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Unified 200 kyr paleohydrologic history of the Southern Great Basin: Death Valley, Searles Valley, Owens Valley and the Devils Hole cave

June 25, 2024

We present a hydroclimate synthesis of the southern Great Basin over the last two glacial-interglacial cycles focused on paleolakes in Death Valley (core DV93-1), Searles Valley (core SLAPP-SRLS17), Owens Valley (core OL92), and the Devils Hole cave. There is close agreement between the occurrence of lakes in Death Valley and the height of the water table in the Devils Hole (50 km east of Death Valley) during the last 200 kyr. Death Valley and Devils Hole have adjacent, partly overlapping, drainage areas and most likely did over the last 200 kyr. When the water table in the Devils Hole was above the threshold level of ∼5 m higher than the modern, permanent lakes existed in Death Valley. At water table elevations less than 5 m above the modern, ephemeral lakes, saline pans, and mudflats occurred in Death Valley. The close temporal agreement between inferred paleoenvironments from the sediments in the Death Valley core and the paleowater table elevation in Devils Hole suggests a common forcing and provides insight into climate variability in the southwestern United States over the last 200 kyr. Owens Valley and Searles Valley, which derived inflow waters from the Sierra Nevada via the Owens River, contain paleohydrologic records which match those from Death Valley and the Devils Hole in terms of timing and direction of water availability over the last 200 kyr, indicating a similar paleohydrologic history for the entire southern Great Basin region. Near the end of Marine Oxygen Isotope Stage 6 (MIS 6), 140 ka - 130 ka, Lake Manly in Death Valley became shallow and hypersaline, and ultimately dried up at 127.1 ka ±4.3 ka. The transition from glacial to interglacial vegetation, which involved the loss of Juniperus pollen and an increase in Quercus (oak) pollen, occurred in Death Valley core DV93-1 at 131.3 ka ±4.0 ka. Following the glacial to interglacial pollen shift, a large alkaline lake formed in Death Valley. Similar conditions (freshwater, high productivity, and a mixed, deeply oxygenated water column indicated by biomarkers) existed in Searles Lake between 135.3 +2.7/-2.9 ka and 130.1+2.7/-2.6 ka, also following the juniper-oak pollen transition. Sr isotopes in calcite and sulfate minerals (gypsum, glauberite, thenardite), and the rare occurrence of the sodium carbonate mineral northupite with a low 87Sr/86Sr ratio in core DV93-1, together with organic geochemical proxies from Searles core SLAPP-SRLS17, all suggest that at this time, late MIS 6 Lake Manly in Death Valley received alkaline water via spillover from Searles Valley into Death Valley through Panamint Valley. The hydrologic connection between Searles Valley, Panamint Valley, and Death Valley at Termination II (130 ka) is documented here for this system of pluvial lakes for the first time. The Devils Hole water table decreased to +6.5 m at 140.8 ka ±3.2 ka, rose briefly to +8 m at 137.6 ka ±0.5 ka, and then dropped 8 m by 120.36 ka ±0.45 ka, when it reached an elevation similar to the modern. The pluvial lakes in Death Valley and Searles Valley may have coincided with the rise of the Devils Hole water table at ∼137.6 ka ±0.5 ka years ago, although the age models for core DV93-1 and core SLAPP-SLRS17 during the end of MIS 6 carry large uncertainties.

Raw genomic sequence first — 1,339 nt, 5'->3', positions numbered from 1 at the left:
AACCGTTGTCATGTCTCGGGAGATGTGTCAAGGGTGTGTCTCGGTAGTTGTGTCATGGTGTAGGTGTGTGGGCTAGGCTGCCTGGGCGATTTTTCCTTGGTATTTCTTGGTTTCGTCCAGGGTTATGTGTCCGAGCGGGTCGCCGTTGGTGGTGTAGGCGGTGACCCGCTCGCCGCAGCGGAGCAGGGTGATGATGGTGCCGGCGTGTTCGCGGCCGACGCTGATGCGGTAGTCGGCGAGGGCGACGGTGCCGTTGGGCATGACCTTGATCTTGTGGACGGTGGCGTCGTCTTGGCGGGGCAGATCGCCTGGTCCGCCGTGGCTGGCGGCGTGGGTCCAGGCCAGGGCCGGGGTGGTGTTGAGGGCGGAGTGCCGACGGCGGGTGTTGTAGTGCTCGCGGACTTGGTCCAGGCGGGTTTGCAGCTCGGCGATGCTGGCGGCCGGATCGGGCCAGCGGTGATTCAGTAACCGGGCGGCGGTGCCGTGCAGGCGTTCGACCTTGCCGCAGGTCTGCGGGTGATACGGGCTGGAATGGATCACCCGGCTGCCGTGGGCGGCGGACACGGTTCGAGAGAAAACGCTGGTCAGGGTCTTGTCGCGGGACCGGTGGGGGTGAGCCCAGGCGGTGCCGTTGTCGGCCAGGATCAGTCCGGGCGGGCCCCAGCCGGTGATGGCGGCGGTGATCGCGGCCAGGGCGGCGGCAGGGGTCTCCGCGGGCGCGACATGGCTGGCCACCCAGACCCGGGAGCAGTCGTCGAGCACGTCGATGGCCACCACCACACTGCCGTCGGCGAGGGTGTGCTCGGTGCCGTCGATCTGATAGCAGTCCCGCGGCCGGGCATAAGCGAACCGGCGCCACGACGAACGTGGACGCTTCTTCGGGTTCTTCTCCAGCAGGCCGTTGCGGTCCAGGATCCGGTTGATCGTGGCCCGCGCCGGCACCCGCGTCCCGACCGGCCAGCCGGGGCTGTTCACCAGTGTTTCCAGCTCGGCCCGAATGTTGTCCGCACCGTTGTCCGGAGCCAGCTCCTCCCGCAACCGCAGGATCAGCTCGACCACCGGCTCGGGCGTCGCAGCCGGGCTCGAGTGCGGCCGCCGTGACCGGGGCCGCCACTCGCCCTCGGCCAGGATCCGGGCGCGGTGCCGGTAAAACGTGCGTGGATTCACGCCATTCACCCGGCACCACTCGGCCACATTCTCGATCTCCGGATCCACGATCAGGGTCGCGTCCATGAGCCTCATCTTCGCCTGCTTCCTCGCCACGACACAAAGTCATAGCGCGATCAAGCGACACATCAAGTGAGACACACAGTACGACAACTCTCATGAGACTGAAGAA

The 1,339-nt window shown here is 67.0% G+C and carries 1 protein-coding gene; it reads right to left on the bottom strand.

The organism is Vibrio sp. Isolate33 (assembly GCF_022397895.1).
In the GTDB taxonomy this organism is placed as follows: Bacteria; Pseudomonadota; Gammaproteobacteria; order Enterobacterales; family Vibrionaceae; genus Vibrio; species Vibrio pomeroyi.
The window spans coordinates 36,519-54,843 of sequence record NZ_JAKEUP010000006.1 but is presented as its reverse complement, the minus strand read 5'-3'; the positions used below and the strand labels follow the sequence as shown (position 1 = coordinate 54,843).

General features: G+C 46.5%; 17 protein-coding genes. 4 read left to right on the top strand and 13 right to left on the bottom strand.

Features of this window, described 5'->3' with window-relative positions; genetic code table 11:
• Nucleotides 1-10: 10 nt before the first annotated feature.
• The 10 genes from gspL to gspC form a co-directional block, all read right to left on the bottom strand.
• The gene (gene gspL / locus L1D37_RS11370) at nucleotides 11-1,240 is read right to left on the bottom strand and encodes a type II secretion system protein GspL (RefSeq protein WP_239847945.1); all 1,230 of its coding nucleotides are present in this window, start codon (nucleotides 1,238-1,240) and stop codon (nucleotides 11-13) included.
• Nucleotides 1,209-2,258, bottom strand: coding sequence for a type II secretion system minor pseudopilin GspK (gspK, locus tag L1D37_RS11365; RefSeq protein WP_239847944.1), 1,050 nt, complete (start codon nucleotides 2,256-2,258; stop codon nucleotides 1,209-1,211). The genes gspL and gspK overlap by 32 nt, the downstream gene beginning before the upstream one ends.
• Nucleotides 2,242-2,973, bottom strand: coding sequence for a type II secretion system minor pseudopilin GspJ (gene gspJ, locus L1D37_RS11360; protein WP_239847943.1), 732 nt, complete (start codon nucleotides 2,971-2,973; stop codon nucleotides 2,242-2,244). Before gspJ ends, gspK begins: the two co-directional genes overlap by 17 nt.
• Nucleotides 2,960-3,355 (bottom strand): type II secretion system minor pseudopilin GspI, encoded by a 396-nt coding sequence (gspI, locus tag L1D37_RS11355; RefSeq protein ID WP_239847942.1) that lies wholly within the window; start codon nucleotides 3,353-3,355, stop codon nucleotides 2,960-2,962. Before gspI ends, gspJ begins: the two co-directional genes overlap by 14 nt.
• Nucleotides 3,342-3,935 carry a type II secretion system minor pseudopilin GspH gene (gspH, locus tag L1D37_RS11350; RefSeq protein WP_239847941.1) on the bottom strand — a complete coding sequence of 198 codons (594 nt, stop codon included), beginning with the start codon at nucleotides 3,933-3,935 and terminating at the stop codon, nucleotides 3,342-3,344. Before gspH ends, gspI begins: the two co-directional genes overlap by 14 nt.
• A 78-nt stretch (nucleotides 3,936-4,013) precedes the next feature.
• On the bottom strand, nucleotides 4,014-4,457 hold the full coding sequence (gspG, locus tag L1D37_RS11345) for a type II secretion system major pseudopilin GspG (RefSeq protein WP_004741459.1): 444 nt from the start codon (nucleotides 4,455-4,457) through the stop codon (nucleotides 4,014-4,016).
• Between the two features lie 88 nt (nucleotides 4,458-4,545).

Publication Year 2024
Title Unified 200 kyr paleohydrologic history of the Southern Great Basin: Death Valley, Searles Valley, Owens Valley and the Devils Hole cave
DOI 10.1016/j.quascirev.2024.108751
Authors Tim Lowenstein, Kristian Olson, Brian W. Stewart, David McGee, Justin Stroup, Adam M. Hudson, Kathleen Wendt, Mark Peaple, Sarah Feakins, Ronald Spencer, Tripti Bhattacharya, Steven P. Lundblad, Ronald Litwin
Publication Type Article
Publication Subtype Journal Article
Series Title Quaternary Science Reviews
Index ID 70255601
Record Source USGS Publications Warehouse
USGS Organization Geosciences and Environmental Change Science Center